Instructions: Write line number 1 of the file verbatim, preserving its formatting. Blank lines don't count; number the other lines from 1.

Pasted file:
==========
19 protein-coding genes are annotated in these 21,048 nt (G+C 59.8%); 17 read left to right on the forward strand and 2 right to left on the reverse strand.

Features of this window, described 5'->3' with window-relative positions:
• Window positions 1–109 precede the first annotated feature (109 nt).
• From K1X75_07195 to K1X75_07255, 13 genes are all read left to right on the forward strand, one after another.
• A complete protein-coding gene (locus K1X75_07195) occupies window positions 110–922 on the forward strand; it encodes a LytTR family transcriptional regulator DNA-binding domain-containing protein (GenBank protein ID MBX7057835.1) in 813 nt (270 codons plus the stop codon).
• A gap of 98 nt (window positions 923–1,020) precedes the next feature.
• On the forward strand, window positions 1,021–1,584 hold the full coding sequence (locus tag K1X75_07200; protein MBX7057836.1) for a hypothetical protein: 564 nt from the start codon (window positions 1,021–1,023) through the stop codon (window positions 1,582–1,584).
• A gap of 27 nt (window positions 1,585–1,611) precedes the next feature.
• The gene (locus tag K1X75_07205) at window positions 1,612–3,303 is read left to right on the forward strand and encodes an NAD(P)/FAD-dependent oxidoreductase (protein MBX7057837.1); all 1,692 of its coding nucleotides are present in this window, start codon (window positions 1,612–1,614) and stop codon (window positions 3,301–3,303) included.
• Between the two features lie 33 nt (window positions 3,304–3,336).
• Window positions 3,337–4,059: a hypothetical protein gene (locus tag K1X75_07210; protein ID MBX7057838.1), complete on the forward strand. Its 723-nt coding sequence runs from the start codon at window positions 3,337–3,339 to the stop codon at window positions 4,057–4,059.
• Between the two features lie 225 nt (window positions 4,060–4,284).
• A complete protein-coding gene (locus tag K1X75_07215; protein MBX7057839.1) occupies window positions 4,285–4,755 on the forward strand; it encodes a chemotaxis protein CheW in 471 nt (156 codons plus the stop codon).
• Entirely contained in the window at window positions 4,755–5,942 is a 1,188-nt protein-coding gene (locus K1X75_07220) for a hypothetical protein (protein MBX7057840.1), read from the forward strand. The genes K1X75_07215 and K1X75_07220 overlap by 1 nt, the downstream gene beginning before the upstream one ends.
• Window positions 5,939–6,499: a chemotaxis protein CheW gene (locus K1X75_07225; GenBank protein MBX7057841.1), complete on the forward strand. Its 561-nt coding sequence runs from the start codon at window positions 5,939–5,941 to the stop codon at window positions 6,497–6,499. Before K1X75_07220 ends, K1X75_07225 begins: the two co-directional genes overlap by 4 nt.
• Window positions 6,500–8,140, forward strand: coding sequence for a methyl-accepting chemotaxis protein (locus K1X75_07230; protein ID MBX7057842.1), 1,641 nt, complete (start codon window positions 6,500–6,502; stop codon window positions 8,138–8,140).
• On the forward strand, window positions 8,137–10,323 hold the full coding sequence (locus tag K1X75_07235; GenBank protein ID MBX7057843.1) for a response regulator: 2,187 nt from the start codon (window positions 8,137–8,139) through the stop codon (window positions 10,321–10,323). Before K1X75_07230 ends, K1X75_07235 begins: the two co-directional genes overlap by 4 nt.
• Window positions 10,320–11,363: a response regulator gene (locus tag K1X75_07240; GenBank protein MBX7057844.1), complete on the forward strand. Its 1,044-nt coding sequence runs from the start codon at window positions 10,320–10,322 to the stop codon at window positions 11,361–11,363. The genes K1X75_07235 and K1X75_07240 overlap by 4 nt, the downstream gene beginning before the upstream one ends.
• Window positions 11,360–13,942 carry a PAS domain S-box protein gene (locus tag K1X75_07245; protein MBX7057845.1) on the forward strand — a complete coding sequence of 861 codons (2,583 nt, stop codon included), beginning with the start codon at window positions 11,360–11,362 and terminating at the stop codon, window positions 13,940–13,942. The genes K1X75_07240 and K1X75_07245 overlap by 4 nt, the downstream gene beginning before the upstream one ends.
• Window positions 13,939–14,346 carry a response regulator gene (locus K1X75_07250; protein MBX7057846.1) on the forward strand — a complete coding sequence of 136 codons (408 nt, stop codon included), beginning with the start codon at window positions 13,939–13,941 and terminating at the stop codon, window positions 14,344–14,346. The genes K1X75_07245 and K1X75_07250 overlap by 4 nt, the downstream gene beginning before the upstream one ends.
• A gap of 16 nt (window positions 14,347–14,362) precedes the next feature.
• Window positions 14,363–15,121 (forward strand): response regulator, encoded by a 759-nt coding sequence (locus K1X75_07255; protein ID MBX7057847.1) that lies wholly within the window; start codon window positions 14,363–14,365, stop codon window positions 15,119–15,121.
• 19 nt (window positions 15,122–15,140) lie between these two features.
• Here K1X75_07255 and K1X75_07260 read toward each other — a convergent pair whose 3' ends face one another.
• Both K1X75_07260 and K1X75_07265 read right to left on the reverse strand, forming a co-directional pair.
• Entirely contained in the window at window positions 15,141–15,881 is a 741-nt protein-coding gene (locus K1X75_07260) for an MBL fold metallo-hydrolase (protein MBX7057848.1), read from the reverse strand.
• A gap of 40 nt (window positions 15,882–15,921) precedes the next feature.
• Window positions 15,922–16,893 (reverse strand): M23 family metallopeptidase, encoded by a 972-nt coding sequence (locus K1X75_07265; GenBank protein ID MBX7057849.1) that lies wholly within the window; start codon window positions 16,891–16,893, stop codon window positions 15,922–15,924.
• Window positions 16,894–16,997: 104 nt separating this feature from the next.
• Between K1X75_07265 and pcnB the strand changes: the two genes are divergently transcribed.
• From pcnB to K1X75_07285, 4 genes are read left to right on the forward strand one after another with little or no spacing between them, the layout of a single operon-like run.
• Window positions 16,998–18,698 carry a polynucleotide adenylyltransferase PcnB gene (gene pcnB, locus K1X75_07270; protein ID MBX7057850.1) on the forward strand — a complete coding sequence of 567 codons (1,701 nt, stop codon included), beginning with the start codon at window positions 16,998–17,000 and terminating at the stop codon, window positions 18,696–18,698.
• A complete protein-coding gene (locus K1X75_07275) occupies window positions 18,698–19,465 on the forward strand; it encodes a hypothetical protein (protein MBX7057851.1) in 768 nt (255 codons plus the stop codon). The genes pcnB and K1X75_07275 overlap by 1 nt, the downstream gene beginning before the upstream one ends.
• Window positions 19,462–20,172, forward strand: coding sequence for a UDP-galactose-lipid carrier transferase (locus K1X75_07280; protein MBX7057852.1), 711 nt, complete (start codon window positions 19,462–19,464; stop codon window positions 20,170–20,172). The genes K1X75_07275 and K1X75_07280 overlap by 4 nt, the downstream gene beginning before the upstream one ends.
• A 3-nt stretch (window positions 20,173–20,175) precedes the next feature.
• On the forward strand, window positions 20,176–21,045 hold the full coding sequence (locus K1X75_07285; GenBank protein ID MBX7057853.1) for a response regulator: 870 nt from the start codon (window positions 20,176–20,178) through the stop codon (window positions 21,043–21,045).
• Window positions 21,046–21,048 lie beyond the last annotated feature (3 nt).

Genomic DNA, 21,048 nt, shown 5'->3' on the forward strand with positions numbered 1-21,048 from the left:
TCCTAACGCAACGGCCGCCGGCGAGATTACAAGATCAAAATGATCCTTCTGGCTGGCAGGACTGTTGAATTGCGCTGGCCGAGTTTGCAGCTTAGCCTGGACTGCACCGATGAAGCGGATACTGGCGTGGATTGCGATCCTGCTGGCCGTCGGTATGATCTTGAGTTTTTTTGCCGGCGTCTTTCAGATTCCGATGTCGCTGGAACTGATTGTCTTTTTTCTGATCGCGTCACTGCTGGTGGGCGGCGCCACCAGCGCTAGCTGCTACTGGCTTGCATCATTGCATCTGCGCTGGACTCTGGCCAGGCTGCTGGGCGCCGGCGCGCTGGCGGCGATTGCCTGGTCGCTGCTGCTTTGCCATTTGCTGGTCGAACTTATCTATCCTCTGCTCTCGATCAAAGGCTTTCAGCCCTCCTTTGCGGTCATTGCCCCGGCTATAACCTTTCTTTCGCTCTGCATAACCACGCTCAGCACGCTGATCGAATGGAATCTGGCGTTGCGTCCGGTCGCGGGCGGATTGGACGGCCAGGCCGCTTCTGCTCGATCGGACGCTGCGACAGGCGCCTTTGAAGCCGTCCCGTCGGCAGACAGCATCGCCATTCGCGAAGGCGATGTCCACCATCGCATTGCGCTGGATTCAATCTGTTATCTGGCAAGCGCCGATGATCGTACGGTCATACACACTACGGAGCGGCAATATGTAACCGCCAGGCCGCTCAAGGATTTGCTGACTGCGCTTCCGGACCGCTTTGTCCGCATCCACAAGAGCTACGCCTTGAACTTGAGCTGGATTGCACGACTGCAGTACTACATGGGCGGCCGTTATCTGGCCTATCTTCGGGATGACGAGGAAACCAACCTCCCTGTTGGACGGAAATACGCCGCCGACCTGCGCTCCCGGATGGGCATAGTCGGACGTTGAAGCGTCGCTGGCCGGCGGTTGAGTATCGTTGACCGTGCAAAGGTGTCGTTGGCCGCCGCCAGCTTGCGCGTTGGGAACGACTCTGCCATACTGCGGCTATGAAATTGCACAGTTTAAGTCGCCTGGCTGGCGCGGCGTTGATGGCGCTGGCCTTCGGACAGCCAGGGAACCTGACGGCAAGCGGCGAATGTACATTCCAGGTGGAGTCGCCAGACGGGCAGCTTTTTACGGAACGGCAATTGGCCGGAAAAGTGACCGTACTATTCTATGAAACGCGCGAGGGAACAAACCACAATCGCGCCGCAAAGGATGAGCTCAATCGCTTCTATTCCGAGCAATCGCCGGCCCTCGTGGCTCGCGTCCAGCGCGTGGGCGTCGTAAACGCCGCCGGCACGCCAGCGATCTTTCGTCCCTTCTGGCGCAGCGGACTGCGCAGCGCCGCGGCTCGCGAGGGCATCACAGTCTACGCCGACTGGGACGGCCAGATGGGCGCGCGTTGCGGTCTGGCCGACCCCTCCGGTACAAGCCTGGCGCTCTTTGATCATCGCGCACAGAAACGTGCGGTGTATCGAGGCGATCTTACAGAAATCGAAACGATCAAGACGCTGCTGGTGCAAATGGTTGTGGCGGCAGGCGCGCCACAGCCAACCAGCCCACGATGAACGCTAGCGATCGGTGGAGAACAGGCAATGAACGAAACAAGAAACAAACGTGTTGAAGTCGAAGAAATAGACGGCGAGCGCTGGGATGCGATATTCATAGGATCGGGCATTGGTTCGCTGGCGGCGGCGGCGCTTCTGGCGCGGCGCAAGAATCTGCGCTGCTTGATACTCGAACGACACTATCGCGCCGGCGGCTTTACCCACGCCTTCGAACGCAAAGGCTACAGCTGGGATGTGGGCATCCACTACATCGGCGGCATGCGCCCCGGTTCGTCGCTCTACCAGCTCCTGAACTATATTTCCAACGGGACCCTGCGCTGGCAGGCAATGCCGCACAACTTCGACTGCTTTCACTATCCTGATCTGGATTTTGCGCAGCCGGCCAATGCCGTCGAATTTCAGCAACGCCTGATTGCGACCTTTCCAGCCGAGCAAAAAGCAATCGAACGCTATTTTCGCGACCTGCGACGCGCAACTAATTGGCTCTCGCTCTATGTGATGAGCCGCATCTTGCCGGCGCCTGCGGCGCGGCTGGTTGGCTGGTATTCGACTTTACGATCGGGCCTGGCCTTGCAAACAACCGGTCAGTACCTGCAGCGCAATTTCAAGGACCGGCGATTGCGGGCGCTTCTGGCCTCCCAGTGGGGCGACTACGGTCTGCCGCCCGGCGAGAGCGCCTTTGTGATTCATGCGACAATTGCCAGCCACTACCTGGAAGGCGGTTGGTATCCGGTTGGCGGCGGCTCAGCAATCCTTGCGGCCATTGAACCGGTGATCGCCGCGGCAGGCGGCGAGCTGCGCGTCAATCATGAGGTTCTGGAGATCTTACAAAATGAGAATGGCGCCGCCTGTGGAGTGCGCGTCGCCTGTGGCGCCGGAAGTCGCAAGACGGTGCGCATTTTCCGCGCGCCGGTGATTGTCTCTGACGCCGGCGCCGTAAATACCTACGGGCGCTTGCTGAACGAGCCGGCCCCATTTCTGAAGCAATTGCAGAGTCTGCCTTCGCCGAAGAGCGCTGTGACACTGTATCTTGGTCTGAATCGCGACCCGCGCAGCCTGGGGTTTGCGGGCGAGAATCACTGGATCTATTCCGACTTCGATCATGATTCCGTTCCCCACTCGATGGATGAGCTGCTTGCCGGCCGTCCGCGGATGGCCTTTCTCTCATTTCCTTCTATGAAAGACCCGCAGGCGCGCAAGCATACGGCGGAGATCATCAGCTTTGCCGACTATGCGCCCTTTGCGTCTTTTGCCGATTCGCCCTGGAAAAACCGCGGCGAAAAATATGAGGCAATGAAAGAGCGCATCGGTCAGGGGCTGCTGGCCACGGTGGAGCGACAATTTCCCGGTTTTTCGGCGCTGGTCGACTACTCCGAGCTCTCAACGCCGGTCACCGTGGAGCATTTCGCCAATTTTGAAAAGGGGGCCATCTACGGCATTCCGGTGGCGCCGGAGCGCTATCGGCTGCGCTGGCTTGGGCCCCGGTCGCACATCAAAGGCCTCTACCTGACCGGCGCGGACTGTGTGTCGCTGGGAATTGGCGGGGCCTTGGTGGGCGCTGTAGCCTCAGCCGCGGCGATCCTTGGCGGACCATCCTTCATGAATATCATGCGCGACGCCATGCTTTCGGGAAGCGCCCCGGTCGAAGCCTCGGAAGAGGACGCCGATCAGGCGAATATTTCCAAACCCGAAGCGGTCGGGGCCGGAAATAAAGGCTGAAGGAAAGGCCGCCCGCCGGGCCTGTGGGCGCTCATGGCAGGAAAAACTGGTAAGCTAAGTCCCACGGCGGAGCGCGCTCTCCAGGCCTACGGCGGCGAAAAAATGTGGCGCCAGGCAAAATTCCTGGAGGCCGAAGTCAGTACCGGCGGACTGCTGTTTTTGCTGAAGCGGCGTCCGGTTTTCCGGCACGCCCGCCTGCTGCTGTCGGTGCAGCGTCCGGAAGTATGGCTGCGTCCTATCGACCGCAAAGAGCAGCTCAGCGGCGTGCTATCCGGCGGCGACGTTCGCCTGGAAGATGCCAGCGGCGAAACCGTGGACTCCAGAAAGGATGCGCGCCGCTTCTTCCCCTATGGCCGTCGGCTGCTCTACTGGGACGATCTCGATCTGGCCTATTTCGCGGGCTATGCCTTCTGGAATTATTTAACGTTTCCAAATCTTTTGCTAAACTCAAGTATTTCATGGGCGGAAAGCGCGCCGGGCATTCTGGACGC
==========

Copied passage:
19 protein-coding genes are annotated in these 21,048 nt (G+C 59.8%); 17 read left to right on the forward strand and 2 right to left on the reverse strand.